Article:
A more interesting and difficult application of music-recognitiontechnology deals with digital-rights management and performancemetrics. This is where those machine spies come in. Two companies,Audible Magic and Relatable, are using their audiofeature-identification smarts to monitor network traffic, especiallyP2P activity, recordings on optical and magnetic media and radiobroadcasts. Audible Magic, in particular, has acquired quite a fewcompanies, including SoundFisher's developer, in an effort to be theone-stop shop to control content in modern media's chaotic world.
Both Relatable and Audible Magic have products that“sniff” IP packets and “listen” to the audiobeing carried within file transfers. They've tried to go beyond mereidentification to actually block illegal files, but so far, it hasn'tworked as planned. The computational and network resources torecognize, validate and block illegal music-carrying packets in realtime are still some ways away.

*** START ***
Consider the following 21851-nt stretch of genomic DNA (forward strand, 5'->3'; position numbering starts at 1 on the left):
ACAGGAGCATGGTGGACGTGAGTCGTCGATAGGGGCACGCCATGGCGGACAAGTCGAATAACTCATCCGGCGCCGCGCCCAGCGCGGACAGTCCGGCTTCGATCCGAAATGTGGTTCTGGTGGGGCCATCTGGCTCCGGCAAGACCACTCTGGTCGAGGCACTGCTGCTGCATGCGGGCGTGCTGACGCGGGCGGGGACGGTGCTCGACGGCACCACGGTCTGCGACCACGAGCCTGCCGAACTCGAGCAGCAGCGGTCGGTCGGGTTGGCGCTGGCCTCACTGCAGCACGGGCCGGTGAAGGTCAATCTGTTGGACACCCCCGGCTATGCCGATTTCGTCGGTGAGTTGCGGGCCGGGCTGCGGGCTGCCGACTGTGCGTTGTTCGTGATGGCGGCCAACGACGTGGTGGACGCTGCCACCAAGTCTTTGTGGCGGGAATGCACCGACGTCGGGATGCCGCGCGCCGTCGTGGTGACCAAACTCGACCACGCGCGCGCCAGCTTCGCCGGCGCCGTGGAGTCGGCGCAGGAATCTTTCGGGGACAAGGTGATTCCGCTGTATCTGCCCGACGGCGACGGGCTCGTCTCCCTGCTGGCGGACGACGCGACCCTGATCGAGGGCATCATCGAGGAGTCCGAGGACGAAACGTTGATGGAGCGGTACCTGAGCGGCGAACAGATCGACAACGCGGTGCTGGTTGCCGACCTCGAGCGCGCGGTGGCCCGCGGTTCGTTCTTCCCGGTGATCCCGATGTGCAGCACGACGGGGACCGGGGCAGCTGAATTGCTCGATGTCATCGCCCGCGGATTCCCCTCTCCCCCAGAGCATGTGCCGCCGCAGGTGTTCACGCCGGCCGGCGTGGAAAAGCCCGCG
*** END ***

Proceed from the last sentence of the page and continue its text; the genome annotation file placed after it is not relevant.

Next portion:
A third company, the solution provider formerly known asCantametrix, is now part of Gracenote, those CDDB guys. For those ofyou who don't get out much, CDDB is the largest commercial database ofCD metadata, which many MP3 player applications rely on to provide discand song titles. According to Gracenote, its “informationservices are used by leading media players including AOL's Winamp,Apple's iTunes and RealNetworks' RealOne Player.” Leading CEmanufacturers, including Pioneer, Philips and Sony, incorporateGracenote's CDDB technology into their latest generation of home,mobile and portable music products.